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From Mirror.co.uk

Anthony Head

Anthony Stewart Head - Why Buffy Pin-Up Tony Is Still Single ?

By Thomas Quinn

Wednesday 10 November 2004, by Webmaster

FEW actors can boast a more devoted female following than suave heart-throb Tony Head .

His chiselled good looks and the endless resources of charm he has showcased in the legendary Gold Blend ads and hit US series Buffy The Vampire Slayer have turned him into a sex symbol on both sides of the Atlantic.

And now the roles of the smooth Prime Minister in little Britain and an endearing Jack the Lad in the BBC’s popular feel-good drama Monarch Of The Glen are raising his profile even higher.

Yet, strange as it seems, there is one woman who finds Tony utterly resistible - his own partner.

"Yes, Sarah refuses to marry me," he admits with a groan. "We’ve been together 21 years. She is one of those people who is immediately attractive and has extraordinary energy.

"We have two wonderful daughters and we’re a real team... But whenever I’ve mentioned getting married she says ’F*** off!’ and starts barfing!"

Far from it being a major problem, Tony gives the impression that he wouldn’t swap his life with Sarah for anything. Yet he remains hopeful that he’ll eventually lead her up the aisle.

"Well, we might have to because of this inheritance tax business," he explains craftily. "Because if I died without being married, she’d have to pay the inheritance tax on my estate."

We meet on the Monarch set in the Highlands, where the actor seems a little out of place amid the faded grandeur of the Duke Of Gordon Hotel in Kingussie.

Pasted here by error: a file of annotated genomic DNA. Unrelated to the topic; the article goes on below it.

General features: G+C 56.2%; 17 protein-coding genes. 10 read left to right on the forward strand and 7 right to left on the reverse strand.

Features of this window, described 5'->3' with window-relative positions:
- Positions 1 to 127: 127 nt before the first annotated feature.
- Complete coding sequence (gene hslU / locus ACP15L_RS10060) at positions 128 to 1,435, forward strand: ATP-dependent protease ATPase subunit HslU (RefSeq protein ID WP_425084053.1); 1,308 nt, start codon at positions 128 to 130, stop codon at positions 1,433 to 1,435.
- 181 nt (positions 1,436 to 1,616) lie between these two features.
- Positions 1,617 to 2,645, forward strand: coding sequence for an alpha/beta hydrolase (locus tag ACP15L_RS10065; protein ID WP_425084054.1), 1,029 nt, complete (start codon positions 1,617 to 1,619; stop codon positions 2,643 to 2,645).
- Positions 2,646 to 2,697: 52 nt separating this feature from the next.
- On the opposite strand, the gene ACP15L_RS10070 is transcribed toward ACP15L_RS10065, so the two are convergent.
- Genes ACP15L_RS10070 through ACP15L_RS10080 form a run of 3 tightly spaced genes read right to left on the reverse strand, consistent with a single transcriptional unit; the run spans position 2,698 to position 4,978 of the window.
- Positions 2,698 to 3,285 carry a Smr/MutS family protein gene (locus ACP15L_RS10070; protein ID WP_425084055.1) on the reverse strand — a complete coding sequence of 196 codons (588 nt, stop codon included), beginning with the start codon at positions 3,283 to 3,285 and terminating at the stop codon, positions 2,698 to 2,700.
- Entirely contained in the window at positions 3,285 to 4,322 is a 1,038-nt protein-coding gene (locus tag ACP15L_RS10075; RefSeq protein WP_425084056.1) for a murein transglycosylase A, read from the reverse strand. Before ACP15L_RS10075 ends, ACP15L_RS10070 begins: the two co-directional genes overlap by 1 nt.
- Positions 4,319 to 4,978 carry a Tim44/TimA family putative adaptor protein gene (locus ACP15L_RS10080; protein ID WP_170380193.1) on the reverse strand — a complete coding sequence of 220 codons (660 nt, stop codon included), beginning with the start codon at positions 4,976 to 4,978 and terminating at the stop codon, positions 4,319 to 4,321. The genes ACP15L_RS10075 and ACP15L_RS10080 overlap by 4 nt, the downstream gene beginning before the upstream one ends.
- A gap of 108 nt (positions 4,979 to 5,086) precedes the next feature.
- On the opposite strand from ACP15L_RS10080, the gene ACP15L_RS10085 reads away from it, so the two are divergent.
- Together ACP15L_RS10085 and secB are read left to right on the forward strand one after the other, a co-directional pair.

He is dressed in jeans and T-shirt. It’s a cold, autumnal day but Tony has been standing outside for most of the morning in a depressing drizzle, in shirtsleeves because the script said Glenbogle was enjoying a sultry Indian summer.

He’s full of energy - he turned 50 earlier this year but could easily pass for 40. But when the conversation turns to his family, there’s a hint of sadness about him.

YET again, work has dragged him away from the home in Bath that he shares with Sarah and their daughters, Emily, 15, and 13-year-old Daisy.

During our interview, he mentions Sarah dozens of times - their first meeting at the National Theatre, where he was playing a soldier and she was working in admin; the amazing job she did raising their daughters, and her various words of wisdom.

He also marvels at her business skills. Sarah runs a specialist animal training centre near their home. Likened to "horse whispering", her Tellington Touch equine awareness method is a form of animal massage.